On Buddhist Robes in 21st Century Western Culture

In Chicago's Union Station

At the outset, I would like to thank the other two other people in the discussion that made it happen. Thank you. And now, on with the show:

On Buddhist Robes in 21st Century Western Culture

Facebook talk and lengthy outtakes from this unpopular (actually nearly unknown!) misleader of wrong views Sherab Gyatso Alex – All views tend to be subjective.

In the facebook or so called “social media” we have a possibility very dynamic communication of back and forth, at times no one knows who will join in and what feedback will they affect.

Many choices are available:

-A one-liner that that seems consequential but too short to be meaningful.

-An argumentative post that seems to argue no matter what comes about even if agreed with.

-A series of argumentative posts, where no one knows after a while as to who is arguing with whom, let alone why.

-Posts written without any adherence to spelling, grammar or punctuation, making intent of the author hard to understand.

-All other choices are also available obviously.

Now, sometimes there is a discussion that can be recognized as one on a relevant topic. What makes a topic important or relevant in my eyes one may ask? If you have repeatedly heard these same ideas, similar discussions online and importantly: offline. Also, for a while. Then, there maybe something to it, but it’s just a lucky guess, because all you will get is a few opinions, let’s hope it is of help.

Let’s open up with who is who in this particular one. I will replace their names enough so that they are or anyone that read it knew who is who but general public would not get all the details of the sort. Original post was written by some one from Europe and after a while I wrote up a few messages in reply. Then author came back into the discussion and politely continued, acknowledging my comments. Then we had an input from some one with a “Geshe” in their name which indicates about 20 years of scriptural study in a major Tibetan Gelugpa Monastery and successful passage of final exams. Contribution of the Venerable Geshe opened up the discussion to better degree, it became more interesting.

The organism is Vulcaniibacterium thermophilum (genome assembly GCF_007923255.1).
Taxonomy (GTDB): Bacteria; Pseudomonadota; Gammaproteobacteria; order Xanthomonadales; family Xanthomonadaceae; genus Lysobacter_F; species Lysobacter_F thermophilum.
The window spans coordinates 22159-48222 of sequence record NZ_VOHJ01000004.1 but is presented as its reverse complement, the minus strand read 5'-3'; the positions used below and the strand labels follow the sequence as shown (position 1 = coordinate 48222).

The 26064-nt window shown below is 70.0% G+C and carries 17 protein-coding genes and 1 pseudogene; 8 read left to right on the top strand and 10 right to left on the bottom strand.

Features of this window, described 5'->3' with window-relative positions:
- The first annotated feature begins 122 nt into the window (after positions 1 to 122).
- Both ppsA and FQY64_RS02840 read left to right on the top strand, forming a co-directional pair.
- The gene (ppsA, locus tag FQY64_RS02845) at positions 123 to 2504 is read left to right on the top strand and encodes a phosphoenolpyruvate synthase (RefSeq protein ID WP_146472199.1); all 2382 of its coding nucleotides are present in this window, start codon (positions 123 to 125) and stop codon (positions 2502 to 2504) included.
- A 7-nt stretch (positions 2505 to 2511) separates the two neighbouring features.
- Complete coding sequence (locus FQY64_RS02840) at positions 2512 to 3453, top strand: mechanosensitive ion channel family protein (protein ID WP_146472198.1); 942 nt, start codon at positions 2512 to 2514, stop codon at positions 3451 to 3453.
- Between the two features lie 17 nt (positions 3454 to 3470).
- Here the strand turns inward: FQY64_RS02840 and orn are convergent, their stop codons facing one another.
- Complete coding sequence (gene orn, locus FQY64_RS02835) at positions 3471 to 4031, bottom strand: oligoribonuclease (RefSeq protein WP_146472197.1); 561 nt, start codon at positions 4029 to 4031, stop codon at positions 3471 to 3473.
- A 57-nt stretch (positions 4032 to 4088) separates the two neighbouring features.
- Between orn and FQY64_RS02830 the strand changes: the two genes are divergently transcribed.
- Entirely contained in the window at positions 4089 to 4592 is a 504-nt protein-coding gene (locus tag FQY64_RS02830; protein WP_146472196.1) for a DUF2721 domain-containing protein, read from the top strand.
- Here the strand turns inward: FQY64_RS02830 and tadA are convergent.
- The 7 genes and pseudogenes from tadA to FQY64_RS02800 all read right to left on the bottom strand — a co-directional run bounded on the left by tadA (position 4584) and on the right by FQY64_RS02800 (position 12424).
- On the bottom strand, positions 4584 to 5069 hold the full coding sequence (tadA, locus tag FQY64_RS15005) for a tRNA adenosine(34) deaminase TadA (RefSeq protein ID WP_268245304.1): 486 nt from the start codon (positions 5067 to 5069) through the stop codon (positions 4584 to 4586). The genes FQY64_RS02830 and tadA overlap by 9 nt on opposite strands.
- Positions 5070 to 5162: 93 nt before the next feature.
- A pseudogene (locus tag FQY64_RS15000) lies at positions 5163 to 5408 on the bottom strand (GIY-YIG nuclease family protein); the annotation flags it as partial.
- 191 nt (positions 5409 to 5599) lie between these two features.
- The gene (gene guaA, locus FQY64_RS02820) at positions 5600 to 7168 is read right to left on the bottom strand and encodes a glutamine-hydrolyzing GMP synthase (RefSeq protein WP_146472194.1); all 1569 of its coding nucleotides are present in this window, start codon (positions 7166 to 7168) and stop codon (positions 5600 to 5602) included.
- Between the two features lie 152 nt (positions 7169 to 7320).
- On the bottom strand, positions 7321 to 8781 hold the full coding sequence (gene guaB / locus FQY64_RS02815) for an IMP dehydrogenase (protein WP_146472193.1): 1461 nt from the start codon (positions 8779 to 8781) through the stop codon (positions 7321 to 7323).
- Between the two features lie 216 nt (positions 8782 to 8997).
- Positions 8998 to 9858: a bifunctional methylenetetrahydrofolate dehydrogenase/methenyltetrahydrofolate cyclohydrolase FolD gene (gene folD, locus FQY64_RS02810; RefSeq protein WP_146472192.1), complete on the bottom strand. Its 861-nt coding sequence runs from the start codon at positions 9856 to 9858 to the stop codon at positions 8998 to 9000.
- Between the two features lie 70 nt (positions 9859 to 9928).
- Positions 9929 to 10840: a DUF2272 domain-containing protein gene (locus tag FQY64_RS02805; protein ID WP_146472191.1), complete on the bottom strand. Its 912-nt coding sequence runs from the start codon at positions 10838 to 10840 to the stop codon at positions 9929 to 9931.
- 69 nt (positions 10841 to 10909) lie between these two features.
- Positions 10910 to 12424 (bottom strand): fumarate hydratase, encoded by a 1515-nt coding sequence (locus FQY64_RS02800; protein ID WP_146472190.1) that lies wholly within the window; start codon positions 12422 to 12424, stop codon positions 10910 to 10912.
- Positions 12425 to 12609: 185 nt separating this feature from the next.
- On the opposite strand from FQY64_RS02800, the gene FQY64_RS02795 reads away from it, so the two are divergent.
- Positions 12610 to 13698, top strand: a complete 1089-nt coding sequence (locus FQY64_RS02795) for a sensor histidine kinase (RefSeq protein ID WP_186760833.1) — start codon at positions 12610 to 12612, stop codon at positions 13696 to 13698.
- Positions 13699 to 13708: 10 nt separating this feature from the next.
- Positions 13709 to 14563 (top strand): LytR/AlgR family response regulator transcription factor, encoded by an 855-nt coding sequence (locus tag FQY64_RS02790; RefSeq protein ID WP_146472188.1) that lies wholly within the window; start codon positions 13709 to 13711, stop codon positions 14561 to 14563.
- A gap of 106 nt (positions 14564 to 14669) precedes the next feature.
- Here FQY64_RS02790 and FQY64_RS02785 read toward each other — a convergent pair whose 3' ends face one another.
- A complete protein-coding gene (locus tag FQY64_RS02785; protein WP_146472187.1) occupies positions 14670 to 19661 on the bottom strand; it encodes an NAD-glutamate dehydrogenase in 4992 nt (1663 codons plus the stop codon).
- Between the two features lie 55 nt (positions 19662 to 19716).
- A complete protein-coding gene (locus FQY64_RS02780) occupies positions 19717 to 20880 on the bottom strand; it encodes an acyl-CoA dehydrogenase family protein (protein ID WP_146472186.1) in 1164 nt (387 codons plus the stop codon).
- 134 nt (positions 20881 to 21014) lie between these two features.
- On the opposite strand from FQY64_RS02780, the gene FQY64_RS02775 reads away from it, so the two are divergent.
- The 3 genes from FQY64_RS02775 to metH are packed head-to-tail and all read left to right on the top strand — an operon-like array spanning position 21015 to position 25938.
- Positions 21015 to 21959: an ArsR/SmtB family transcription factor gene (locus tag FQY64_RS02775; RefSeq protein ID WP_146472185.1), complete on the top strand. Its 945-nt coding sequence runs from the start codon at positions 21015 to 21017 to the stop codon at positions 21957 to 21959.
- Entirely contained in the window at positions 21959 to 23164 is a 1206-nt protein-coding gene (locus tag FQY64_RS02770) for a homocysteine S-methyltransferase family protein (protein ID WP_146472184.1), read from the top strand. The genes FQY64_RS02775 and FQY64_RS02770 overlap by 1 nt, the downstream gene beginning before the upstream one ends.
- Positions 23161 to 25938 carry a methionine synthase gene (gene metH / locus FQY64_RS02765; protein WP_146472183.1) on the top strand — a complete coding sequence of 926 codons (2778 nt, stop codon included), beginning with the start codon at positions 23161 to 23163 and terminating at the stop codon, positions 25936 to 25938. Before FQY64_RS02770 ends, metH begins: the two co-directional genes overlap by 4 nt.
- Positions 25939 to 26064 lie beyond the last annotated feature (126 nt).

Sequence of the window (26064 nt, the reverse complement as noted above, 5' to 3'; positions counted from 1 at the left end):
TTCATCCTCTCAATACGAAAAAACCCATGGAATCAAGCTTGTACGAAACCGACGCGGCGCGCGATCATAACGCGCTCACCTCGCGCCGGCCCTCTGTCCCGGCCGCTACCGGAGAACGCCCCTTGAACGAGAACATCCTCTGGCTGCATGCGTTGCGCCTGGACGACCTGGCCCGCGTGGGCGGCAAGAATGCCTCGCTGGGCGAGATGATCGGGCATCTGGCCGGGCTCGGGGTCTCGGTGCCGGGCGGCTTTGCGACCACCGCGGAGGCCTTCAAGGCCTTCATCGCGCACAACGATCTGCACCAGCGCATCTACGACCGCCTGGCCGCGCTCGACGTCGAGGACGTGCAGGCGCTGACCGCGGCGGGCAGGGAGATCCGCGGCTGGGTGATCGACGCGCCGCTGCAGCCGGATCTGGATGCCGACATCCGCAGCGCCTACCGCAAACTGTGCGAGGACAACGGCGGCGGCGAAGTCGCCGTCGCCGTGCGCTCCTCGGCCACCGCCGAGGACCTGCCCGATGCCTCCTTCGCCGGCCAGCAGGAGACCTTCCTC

The Original Post [OP]:

“…[OP] My dear friends, especially Tibetans, I. want your competent opinion. Recently I saw a lama dressed in a dark red “skirt” (shamtap) like a monastic skirt and a yellow shirt with long sleeves. No additional articles. Is this lama a monk (when judging on his clothes) or a layperson? What do normally wear Tibetan lamas who are not monks? Your comments are welcome both here and as messages…”

[My later commentary on the above:]

This is very interesting idea, the dress codes capture a lot of attention because nearly always there is quite a bit of difference in regards to what spiritual or religious practitioners wear and other people who say are going to work, or are going shopping wear. All with quite natural level of fascination, usually towards the minority of the spiritual practitioners. Also, as we seem to like all sorts of simple linear structures like top to bottom hierarchy. As well as structure of uniforms that could help us as we hope “understand” something. So, we want to unfailingly figure out who is higher, lower, more or less distinguished, learned, or married, or not married -celibate.

The [OP] post, shows acute interest from the original poster, because they have gone back and edited it a bit, working the discussion material in. Hope they do not mind my usage here.

[ASG My posted comment:]

Could be anyone. Best, healthiest way to treat this as just another type of clothes. That person was emulating the Buddha in the dress-code. What his commitments and meditations are? That is a different thing from what they wear. Dress\suit\clothes do not have any importance by them selves and people are mostly free to wear what they want.

[My later commentary on the above:]

There are so many, many different particulars that come up in regards to the clothes that Buddhist Spiritual practitioners wear. The original idea is to wear something that is by no means is expensive or beautiful. Rather to illustrate act of renunciation, In original Indian context monk’s robe should be always previously used and possibly rejected by others for any other use. A robe made from something quite torn and patched, a robe in which a dead body was previously wrapped, there are many old, traditional ideas on how to illustrate the act of crossing the invisible border that separates everyday life and the life of some one that renounced all that is associated with it. All in order to devote them selves to the spiritual pursuits.